Advertisement

The Designer as Global Cartographer

Chapter
  • 67 Downloads
Part of the Palgrave Studies in Theatre and Performance History book series (PSTPH)

Abstract

Amid artifacts from United States Navy (USN) operations during World War II (WWII) at the National Archives and Records Administration (NARA) is a collection of photographs produced by Norman Bel Geddes. Titled a “Mock Version” of the Battle of Midway, Bel Geddes’s photographs, frame by frame, give a visual history of the United States’ naval victory against Japanese forces on June 3–6, 1942. Using the same model building techniques Bel Geddes had perfected with Futurama, he simulated the Pacific battlefield with a tabletop stage, theatrical lighting, precisely carved miniatures of naval ships, and various materials used to suggest smoke plumes, engine wakes, and torpedo paths on the ocean’s surface. Framed and shot from an aerial perspective, the photographs realistically simulated the battle’s intricate sequence of attacks between enemy fleets. Quite literally, Bel Geddes had constructed a theatre of war, a means by which he could design and document the Midway battle as well as a variety of other battle scenarios from the Pacific war.

Keywords

Stage Designer Model Photograph Production Team Modern Warfare Visual History 
These keywords were added by machine and not by the authors. This process is experimental and the keywords may be updated as the learning algorithm improves.

Preview

Unable to display preview. Download preview PDF.

Unable to display preview. Download preview PDF.

Notes

  1. 4.
    Robert W. Karrow, Jr., “Introduction,” in Maps: Finding Our Place in the World, ed. James R. Akerman and Robert W. Karrow, Jr. (Chicago: University of Chicago Press, 2007), 10.Google Scholar
  2. 5.
    Matthew H. Edney, “The Irony of Imperial Mapping,” in The Imperial Map, ed. James R. Akerman (Chicago: University of Chicago Press, 2009), 11.Google Scholar
  3. 6.
    Marvin Carlson, Places of Performance: The Semiotics of Theatre Architecture (Ithaca, NY: Cornell University Press, 1989), 2.Google Scholar
  4. 7.
    Elinor Fuchs and Una Chaudhuri, Land/Scape/Theatre (Ann Arbor, MI: University of Michigan Press, 2002), 3.Google Scholar
  5. See also Una Chaudhuri, Staging Place: The Geography of Modern Drama (Ann Arbor, MI: University of Michigan Press, 1997).Google Scholar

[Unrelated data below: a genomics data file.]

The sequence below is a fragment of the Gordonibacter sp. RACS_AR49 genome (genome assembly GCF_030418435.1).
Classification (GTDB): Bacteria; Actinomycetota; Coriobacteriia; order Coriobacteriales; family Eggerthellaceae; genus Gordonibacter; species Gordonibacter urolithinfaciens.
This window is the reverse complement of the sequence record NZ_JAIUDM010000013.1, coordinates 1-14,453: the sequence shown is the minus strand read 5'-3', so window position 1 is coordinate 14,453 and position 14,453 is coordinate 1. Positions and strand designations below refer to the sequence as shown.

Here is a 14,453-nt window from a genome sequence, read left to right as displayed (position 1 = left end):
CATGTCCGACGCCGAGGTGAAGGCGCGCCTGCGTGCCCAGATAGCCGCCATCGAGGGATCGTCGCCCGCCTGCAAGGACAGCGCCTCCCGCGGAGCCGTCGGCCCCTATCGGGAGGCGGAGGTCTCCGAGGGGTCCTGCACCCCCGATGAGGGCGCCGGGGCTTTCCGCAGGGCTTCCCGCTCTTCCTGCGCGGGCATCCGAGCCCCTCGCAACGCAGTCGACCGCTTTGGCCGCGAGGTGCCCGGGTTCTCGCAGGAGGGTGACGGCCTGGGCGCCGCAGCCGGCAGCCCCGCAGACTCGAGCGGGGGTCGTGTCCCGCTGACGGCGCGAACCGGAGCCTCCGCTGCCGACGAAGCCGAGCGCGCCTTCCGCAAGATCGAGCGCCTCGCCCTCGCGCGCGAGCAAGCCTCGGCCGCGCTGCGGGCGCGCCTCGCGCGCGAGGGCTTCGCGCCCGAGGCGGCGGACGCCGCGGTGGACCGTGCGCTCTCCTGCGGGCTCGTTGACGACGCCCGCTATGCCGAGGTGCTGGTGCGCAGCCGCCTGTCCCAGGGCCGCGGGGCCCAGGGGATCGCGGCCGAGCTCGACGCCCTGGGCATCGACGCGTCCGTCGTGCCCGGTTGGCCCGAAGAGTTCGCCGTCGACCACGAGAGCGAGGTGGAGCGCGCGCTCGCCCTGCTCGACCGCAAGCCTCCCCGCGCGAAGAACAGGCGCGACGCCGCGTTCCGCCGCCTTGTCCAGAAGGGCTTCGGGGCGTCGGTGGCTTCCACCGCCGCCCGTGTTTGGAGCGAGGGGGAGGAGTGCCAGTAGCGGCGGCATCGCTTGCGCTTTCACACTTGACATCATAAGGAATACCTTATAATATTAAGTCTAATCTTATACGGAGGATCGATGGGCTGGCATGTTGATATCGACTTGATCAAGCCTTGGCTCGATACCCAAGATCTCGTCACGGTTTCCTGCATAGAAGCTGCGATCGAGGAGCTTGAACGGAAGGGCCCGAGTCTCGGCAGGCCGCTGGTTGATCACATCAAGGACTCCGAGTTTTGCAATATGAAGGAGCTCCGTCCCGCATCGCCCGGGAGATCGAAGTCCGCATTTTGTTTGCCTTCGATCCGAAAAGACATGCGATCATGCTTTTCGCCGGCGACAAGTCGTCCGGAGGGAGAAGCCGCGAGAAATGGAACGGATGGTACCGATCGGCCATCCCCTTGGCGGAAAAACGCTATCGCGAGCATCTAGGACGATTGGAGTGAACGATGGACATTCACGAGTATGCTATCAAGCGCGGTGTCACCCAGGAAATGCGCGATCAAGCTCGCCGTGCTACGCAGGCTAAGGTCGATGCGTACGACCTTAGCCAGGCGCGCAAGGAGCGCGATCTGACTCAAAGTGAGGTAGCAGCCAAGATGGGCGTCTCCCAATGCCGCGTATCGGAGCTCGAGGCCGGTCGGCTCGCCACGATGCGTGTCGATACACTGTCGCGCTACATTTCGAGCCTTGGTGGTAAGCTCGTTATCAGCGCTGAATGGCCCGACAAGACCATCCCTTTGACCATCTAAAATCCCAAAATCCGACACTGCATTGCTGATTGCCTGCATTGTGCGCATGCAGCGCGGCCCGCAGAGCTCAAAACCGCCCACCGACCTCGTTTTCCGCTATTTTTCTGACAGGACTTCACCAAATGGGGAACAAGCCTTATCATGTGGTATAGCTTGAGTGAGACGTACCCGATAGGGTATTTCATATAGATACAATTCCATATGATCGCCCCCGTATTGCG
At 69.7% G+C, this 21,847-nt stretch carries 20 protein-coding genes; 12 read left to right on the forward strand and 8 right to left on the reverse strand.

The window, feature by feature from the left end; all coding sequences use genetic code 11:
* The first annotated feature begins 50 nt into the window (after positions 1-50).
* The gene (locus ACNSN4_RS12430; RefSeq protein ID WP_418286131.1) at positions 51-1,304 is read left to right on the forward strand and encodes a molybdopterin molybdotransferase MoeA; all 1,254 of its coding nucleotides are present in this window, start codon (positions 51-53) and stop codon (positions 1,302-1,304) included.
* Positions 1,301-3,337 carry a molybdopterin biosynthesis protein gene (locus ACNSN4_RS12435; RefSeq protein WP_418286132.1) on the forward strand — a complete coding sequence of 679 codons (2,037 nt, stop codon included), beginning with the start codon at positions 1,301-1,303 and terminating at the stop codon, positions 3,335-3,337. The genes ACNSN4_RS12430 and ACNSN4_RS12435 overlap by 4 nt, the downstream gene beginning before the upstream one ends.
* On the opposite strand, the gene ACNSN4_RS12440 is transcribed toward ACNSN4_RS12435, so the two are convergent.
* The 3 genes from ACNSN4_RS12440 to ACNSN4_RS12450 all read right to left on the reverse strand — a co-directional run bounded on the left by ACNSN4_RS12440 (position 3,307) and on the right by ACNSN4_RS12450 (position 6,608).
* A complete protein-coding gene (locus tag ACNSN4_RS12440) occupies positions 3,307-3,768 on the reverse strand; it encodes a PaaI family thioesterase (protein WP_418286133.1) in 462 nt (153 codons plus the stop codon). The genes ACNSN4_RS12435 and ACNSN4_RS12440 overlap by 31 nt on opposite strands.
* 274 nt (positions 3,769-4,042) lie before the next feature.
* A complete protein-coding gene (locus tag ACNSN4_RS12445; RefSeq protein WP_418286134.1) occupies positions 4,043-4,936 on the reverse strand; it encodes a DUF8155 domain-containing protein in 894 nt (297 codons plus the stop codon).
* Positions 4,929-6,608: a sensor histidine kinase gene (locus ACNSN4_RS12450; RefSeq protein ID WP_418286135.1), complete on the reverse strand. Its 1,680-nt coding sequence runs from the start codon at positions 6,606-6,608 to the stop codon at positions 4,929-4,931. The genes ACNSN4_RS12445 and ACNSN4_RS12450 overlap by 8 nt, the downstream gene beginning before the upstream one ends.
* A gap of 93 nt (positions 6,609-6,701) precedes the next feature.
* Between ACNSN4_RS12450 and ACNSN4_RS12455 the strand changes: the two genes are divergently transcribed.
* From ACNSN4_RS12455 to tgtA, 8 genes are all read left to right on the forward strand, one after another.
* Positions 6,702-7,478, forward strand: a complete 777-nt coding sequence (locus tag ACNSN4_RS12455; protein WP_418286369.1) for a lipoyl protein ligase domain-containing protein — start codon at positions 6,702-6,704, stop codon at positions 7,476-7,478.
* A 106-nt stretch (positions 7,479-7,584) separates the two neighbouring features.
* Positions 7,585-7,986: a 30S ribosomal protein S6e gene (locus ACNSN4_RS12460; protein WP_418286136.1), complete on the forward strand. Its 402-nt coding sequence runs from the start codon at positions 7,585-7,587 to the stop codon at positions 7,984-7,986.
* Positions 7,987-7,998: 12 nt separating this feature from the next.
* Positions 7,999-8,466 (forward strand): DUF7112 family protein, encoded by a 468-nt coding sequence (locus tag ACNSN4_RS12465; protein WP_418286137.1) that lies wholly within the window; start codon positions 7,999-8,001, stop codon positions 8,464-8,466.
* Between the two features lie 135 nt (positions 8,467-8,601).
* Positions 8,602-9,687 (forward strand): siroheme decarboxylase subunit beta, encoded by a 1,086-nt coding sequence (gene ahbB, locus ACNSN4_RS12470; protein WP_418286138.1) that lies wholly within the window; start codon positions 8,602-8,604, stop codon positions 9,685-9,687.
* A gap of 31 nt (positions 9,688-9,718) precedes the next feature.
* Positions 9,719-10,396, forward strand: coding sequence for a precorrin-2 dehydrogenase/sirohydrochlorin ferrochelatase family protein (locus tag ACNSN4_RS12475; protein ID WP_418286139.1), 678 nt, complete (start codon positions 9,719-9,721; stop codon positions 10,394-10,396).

6. 8.
    David Harvey, “From Space to Place and Back Again: Reflections on the Condition of Postmodernity,” in Mapping the Futures: Local Cultures, Global Change, eds. Jon Bird, Barry Curtis, Tim Putman, George Robertson, and Lisa Tickner (London: Routledge, 1993), 7.Google Scholar
  7. 13.
    Wendy Kozol, Life’s America: Family and Nation in Postwar Photojournalism (Philadelphia, PA: Temple University Press, 1994), 56.Google Scholar
  8. 14.
    James L. Baughman, Henry R. Luce and the Rise of the American News Media (Baltimore: John Hopkins University Press, 2001), 130.Google Scholar
  9. 22.
    John Hersey, “The Marines on Guadalcanal,” Life Magazine, November 9, 1942, 36.Google Scholar
  10. 26.
    Norman Bel Geddes, “Statement on Model Photography as a Method of Recording the Story of a Battle,” Midway Presentation Book (June 1942)Google Scholar
  11. 28.
    Hayden White, “The Historical Text as Literary Artifact,” in Tropics of Discourse: Essays in Cultural Criticism (Baltimore: John Hopkins University Press, 1978), 86.Google Scholar
  12. 34.
    Joel R. Davidson, The Unsinkable Fleet: The Politics of U.S. Navy Expansion in World War II (Annapolis, MD: Naval Institute Press, 1996), 6.Google Scholar
  13. 37.
    Ronald Arthur Naversen, “The Scenographer as Camoufleur,” PhD diss., Southern Illinois University, 1989, 42.Google Scholar
  14. 38.
    Jo Mielziner, Designing for the Theatre: A Memoir and a Portfolio (New York: Atheneum, 1965), 45.Google Scholar
  15. MacKenna worked in the literary department of a Hollywood film studio, and had recently acquired an advance copy of Michener’s book. Phillip Beidler, “South Pacific and American Remembering; or, ‘Josh, We’re Going to Buy This Son of a Bitch!,’” Journal of American Studies 27, no. 2 (1993): 212.CrossRefGoogle Scholar